Thursday, June 21, 2012

Review: Wanderlove by Kirsten Hubbard

WanderloveBook:  Wanderlove
Author: Kirsten Hubbard
Release Date: March 13th, 2012
Publisher: Delacorte Books
Pages: 338
My rating: 5 Stars

Goodreads Summary:
It all begins with a stupid question:

Are you a Global Vagabond?

No, but 18-year-old Bria Sandoval wants to be. In a quest for independence, her neglected art, and no-strings-attached hookups, she signs up for a guided tour of Central America—the wrong one. Middle-aged tourists with fanny packs are hardly the key to self-rediscovery. When Bria meets Rowan, devoted backpacker and dive instructor, and his outspokenly humanitarian sister Starling, she seizes the chance to ditch her group and join them off the beaten path.

Bria's a good girl trying to go bad. Rowan's a bad boy trying to stay good. As they travel across a panorama of Mayan villages, remote Belizean islands, and hostels plagued with jungle beasties, they discover what they've got in common: both seek to leave behind the old versions of themselves. And the secret to escaping the past, Rowan’s found, is to keep moving forward.

But Bria comes to realize she can't run forever, no matter what Rowan says. If she ever wants the courage to fall for someone worthwhile, she has to start looking back.

Kirsten Hubbard lends her artistry to this ultimate backpacker novel, weaving her drawings into the text. Her career as a travel writer and her experiences as a real-life vagabond backpacking Central America are deeply seeded in this inspiring story

There needs to be a destination, even if it's way off in the haze of my unlived life. And in that life, I'd like to be an artist.


I have a headache from reading this book. I think this is one of the few times where I'm pleased, despite the pounding in my head.

I honestly didn't expect the impact this story would leave on me. Maybe a few iguanas, some rain forest talk, barracudas...But Hubbard managed to make this into something profound. She brought the eternal problem of discovering yourself to South America, and in the process, she made something beautiful.

To begin with, the main character, Bria, has incredible character development. Over the course of her stay in various places of the wilderness, she develops her own independence and confidence in fighting for what she loves. Of course, she is pretty pitiful in the beginning, but I found it adorable instead of irritating. She has a voice that's completely sincere. As a teenager, I can completely sympathize with the way she feels: torn between places. Her connection to her art reminded me of how much I love my own writing and the possessiveness that comes with our own personal creations. Also, I loved the little pieces that Hubbard would slip in that made Bria so much more believable. For example, there's this one part when she's trying to put on her summer dress in front of Rowan and two other girls and gets stuck before she can get it all the way on. It's stuff like that that makes me believe that the author really has gotten into the mindset of the characters she's writing and knows that it's not just pretty words that makes a story: it's voice. And I'm happy to say that Bria's is an especially enjoyable one to read.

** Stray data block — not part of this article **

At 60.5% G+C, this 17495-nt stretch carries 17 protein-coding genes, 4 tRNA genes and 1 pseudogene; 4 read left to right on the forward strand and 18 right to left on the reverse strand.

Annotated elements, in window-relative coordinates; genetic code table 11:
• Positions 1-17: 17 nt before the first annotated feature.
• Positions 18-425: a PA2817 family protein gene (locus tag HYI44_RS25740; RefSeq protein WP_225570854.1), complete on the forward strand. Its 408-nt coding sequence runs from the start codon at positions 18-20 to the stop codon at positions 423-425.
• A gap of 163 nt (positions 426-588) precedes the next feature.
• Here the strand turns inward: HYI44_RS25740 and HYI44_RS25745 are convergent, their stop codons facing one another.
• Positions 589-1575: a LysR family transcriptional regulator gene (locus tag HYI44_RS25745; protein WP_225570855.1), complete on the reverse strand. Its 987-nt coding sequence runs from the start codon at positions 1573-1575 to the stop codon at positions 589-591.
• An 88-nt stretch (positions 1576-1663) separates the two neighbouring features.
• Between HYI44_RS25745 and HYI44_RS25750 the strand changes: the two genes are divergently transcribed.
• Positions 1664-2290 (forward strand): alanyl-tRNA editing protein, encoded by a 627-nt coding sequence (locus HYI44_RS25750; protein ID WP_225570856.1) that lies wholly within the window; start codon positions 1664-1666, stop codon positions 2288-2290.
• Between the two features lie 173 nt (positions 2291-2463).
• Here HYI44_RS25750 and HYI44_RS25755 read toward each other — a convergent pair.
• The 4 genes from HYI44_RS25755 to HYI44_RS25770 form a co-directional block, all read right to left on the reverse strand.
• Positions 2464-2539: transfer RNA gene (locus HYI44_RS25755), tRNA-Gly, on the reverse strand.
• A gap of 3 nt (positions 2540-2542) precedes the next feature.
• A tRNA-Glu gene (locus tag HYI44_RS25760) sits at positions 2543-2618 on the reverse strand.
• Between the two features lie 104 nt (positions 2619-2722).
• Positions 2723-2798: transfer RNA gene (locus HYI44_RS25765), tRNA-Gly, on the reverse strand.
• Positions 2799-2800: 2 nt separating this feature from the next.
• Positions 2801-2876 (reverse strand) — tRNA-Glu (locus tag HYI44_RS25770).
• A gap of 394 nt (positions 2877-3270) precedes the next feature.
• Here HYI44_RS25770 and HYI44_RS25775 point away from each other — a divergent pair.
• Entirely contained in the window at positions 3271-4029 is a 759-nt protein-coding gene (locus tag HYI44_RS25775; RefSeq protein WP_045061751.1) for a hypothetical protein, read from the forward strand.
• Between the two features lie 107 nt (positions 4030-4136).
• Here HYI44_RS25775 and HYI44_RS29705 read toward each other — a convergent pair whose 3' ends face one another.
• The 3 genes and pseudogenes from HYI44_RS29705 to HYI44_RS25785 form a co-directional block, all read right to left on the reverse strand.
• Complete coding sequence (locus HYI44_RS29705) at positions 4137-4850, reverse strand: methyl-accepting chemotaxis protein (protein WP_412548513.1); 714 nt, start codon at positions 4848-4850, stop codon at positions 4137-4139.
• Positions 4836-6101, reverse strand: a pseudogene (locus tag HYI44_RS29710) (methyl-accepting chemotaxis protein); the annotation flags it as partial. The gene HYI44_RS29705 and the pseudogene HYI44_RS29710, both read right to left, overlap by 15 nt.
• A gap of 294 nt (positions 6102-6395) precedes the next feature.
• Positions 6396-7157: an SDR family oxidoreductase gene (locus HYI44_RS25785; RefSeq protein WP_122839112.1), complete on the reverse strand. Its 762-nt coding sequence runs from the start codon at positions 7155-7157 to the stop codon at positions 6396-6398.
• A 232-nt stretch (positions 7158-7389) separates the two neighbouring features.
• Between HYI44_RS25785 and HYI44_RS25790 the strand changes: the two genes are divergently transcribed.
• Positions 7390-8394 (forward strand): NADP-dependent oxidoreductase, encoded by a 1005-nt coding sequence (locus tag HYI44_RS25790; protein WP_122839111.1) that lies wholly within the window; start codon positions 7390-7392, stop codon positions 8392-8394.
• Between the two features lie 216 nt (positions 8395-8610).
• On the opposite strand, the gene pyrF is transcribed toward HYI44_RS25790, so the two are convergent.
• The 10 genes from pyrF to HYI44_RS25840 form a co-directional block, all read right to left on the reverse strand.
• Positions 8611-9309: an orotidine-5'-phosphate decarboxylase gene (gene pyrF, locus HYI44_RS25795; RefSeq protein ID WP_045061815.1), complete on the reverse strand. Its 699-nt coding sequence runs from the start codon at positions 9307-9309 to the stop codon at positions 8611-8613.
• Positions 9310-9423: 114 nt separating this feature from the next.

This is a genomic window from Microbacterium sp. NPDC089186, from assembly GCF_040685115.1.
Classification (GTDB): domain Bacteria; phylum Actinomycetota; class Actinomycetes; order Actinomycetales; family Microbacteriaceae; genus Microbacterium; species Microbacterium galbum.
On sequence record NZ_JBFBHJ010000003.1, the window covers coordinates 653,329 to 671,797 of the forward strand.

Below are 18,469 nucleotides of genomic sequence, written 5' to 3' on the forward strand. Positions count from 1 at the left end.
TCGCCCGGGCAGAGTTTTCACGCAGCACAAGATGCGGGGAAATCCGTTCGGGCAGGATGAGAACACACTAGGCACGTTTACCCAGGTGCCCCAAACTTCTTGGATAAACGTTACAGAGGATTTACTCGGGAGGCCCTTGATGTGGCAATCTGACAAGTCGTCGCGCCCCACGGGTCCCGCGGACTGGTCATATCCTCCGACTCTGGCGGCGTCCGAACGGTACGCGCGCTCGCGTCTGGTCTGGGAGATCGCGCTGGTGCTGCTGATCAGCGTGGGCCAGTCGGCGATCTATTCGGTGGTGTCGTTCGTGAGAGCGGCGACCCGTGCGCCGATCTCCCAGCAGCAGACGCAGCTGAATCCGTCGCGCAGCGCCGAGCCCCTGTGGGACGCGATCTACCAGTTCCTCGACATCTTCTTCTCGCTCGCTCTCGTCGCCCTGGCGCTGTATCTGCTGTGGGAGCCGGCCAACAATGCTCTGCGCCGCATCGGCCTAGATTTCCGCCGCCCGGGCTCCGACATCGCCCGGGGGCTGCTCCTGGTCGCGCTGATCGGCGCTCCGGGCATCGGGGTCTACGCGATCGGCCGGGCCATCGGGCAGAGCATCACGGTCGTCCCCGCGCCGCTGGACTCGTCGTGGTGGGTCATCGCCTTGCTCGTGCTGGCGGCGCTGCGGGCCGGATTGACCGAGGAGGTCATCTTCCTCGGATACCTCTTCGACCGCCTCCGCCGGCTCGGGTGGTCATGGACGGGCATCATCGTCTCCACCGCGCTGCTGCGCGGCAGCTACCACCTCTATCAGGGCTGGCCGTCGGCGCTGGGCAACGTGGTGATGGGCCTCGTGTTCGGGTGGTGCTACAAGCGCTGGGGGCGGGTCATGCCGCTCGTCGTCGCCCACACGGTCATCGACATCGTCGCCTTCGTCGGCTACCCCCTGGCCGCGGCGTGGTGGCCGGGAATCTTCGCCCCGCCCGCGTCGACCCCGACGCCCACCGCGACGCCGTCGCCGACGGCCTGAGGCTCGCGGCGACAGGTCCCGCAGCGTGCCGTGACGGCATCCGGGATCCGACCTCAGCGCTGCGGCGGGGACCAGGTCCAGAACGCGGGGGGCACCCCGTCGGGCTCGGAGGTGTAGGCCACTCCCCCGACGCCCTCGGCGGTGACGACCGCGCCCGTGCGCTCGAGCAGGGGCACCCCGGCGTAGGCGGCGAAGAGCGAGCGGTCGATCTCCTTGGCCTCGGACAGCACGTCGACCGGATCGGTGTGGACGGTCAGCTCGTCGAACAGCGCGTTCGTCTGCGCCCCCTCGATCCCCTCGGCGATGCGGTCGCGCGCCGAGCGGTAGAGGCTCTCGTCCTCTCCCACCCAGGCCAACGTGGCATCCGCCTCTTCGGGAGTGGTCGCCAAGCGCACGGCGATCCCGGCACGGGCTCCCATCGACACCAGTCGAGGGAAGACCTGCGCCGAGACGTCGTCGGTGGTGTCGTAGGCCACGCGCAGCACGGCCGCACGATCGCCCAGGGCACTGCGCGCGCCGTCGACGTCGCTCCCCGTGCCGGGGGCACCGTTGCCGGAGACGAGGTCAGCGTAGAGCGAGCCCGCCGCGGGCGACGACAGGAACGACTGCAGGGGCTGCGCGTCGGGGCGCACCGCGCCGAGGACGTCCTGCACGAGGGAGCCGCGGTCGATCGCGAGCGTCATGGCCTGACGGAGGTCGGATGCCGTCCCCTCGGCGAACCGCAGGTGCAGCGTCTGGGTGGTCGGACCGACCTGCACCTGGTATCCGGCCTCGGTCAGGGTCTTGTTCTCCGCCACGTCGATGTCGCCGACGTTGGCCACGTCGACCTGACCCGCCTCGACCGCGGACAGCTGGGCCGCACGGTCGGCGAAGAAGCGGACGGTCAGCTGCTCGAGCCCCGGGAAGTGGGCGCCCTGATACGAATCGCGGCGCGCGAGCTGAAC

Onto Rowan. Damn, does he sound like a delicious piece of man meat. Despite his ponytail. Ha. I loved that he had his own problems, and that his bad boy past hadn't turned him into some dark poetry-reciting maniac (It has happened in other books. I would know.). Throughout the story, he comes off as someone truly likable and sweet, with a big heart and secrets of his own that he won't share unless the right person comes along. I loved tracking how he changes and opens himself to Bria throughout the novel, and I'm thankful that Hubbard never made their love story easy. Caution: whenever Rowan and Bria seem to be getting along better, don't get your hopes up. Something, be it Scandinavian giants or seasickness, will probably mess it up. Those who've read this book know what I'm talking about. But it all comes down to the issue of trusting someone else, not just with your safety, but with who you really are. That's why those who are sick of insta-love and unrealistic characters should read this book. There are real discoveries of what it means to exist in this world, and what it takes to step out of the comfort zone and pursue dreams that are actually worthwhile.

Not only do we have a hilarious, lovable, and begrudging travel couple, we have the beautiful backdrop of South America and the Caribbean. After all this, I have a hankering to visit there. Although I would never backpack. It sounds brutal, and I like comfortable hotels. Yup. Anyway, the way Hubbard describes the seas and brilliant sunsets are so vivid, it makes me yearn to be able to experience it once in my life, too. The drawings that were included were a lovely addition, especially the last couple ones, which let me visualize what kinds of people Starling, Rowan, and Bria are. I'm actually considering buying this book, which is big, since I'm pretty stingy in buying books because I think I won't ever read them again.

In truth, I don't think any review I write can do this book justice. You'd have to read it to know why I love it so much. Just like Bria observes that people can't understand the beauty of travel unless they've done it themselves.

So...yeah. READ THIS BOOK. If you don't like it (which is doubtful), at the very least you won't have felt like you lost brain cells in the end.




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